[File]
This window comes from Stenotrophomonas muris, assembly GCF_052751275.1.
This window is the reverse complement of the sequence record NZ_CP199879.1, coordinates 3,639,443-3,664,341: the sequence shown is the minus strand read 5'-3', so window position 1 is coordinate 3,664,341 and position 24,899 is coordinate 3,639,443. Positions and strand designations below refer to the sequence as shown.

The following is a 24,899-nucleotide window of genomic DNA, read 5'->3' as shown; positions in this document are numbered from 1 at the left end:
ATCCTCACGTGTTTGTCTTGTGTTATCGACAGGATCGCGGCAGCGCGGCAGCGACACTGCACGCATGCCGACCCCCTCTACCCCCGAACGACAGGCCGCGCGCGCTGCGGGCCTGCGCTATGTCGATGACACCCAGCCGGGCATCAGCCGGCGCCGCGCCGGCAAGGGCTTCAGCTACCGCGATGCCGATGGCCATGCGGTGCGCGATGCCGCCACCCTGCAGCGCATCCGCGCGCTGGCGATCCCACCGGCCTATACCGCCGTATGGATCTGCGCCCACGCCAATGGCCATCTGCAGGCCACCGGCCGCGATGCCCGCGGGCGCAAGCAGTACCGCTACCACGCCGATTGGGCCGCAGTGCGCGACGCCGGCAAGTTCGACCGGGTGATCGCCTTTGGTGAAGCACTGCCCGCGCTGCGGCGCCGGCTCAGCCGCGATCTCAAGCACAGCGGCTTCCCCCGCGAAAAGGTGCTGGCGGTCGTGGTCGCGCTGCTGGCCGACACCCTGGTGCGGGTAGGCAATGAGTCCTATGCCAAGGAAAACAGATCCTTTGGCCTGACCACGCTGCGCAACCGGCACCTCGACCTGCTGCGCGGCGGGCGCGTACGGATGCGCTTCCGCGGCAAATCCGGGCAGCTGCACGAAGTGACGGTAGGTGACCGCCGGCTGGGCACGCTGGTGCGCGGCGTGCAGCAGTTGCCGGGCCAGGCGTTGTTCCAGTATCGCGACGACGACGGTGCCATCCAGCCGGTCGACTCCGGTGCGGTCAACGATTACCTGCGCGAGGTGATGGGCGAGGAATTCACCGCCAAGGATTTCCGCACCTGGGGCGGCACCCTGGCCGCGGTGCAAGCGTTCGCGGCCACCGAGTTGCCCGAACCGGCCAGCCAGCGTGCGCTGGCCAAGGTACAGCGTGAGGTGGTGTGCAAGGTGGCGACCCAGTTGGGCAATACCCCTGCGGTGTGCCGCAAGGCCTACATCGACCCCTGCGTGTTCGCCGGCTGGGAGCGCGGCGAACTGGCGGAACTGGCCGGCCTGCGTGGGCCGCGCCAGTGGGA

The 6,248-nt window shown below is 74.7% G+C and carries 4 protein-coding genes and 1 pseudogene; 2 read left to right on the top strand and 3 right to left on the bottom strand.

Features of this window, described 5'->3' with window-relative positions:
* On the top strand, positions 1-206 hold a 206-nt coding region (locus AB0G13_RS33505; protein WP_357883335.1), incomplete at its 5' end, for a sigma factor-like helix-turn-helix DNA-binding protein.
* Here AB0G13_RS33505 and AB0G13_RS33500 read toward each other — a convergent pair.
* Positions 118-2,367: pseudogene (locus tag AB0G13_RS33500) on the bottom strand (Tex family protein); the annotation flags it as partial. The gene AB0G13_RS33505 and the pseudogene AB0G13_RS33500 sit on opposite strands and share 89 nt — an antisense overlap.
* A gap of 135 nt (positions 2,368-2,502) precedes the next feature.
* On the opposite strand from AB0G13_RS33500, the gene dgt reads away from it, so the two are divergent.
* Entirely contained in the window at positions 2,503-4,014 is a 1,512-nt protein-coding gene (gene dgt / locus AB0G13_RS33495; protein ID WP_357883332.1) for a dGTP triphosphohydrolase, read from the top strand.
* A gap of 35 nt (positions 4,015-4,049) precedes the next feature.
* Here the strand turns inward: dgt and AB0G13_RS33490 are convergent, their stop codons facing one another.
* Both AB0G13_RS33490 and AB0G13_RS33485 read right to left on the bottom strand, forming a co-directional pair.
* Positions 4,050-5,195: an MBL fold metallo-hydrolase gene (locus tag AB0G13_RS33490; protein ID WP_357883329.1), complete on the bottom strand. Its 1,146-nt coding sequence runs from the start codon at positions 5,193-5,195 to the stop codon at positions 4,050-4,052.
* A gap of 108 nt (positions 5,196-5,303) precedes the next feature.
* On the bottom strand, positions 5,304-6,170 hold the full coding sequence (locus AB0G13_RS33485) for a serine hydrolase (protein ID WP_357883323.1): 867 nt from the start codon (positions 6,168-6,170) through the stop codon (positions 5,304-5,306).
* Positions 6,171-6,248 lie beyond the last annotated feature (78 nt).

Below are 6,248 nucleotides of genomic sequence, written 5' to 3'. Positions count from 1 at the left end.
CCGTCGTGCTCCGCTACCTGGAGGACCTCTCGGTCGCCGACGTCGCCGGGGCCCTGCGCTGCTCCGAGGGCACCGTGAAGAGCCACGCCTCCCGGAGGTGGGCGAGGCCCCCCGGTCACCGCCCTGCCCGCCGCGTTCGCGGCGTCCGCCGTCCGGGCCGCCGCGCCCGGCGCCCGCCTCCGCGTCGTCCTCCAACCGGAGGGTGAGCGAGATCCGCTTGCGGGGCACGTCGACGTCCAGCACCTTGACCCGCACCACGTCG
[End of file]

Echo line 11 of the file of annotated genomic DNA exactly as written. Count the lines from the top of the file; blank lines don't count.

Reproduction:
* On the opposite strand from AB0G13_RS33500, the gene dgt reads away from it, so the two are divergent.